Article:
8 November 2004: Northfield, Minnesota

I have finally seen the light, so to speak. I had hoped that one of the fringe benefits to this unplanned and unwanted move to Minnesota would be a better chance of seeing the Northern Lights. Given the fact that we are rapidly approaching the bottom of the 11-year solar activity cycle, I did not expect one of the strongest auroral events of the entire cycle.

This event was expected, just not at such a high level, and I had already "warned" the students in my introductory astronomy course, as well as the other astronomy professor here, and most of the LAVA subscribers. The various activity indicators indicated that things were heating up as it was getting dark, and I headed over to our on-campus observatory which has a very nice northerly view from its grounds. I had my camera and by sheer luck had some ASA 800 film in my possession.

With significant twilight already visible at 5:50pm, I went out and could see some dramatic curtains of green light already visible. I rushed back in and sent out a quick message to all of my physics and astronomy colleagues before setting up my camera and tripod. The other thing I had going for me was buying a 24mm wide-angle lens for my old Minolta camera. I had picked it up on eBay the previous December as a result of the significant aurora display that October. I had never had a chance to test it out on the night sky. But, it worked out extremely well as I had the wide field of view to capture some features that might have overwhelmed even at 35mm focal length, and yet the focal length is not so small that it overly distorts the view. Here we go!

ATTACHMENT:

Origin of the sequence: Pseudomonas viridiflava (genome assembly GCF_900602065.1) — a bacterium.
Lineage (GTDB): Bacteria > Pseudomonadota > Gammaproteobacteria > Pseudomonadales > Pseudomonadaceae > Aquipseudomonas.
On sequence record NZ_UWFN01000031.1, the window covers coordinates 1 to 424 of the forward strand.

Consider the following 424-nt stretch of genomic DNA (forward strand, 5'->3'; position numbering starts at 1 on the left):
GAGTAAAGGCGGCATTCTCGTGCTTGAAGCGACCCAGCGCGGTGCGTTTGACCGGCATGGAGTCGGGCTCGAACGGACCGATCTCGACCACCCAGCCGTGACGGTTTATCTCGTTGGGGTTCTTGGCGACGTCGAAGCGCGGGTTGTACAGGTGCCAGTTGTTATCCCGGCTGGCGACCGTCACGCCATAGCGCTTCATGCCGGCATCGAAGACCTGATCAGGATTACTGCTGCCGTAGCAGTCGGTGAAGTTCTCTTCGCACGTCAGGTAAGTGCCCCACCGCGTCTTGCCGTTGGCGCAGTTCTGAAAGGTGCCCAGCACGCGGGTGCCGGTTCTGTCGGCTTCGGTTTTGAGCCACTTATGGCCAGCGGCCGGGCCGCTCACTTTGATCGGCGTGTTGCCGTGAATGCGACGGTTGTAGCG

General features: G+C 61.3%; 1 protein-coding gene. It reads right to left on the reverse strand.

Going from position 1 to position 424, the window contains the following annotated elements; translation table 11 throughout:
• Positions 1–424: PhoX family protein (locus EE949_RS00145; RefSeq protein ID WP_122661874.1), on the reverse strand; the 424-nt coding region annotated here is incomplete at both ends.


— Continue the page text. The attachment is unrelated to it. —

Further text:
Some of the brightest parts of the aurora were curtains of green light in the northern part of the sky. The following photo shows these curtains looming over the Carleton water tower and the Recreation Center.

In the following photos, we are looking slightly west of north over Boliou Hall, showing some blues, purples, and reds in addition to the green curtains.

Perhaps the most spectacular colors (especially in the photos) were almost directly overhead. The following two photos show what is known as a "corona", and the red color was visible with the eye, although not as intense as depicted in the photos.

In this intense display of the Northern Lights, some of the brightest activity reached all the way into the southern sky. The following photo shows a view to the southwest with the aurora shining down onto the dome of the Goodsell Observatory 16" telescope. We believe that the subtle red hue on the dome is really due to the aurora shining down on it.

Even more remarkably, the following photo was taken looking due south, showing a bright green glow covering most of the southern sky and a fainter glow nearly at the southern horizon! Again, the dome seems to be reflecting a bit of the color of the aurora.

Finally, here is a photo looking northeast, which shows a mix of red and green colors with the constellation Perseus in the center of the frame and the Pleiades star cluster visible above the tree with the missing top.


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File last modified: 11 November 2005

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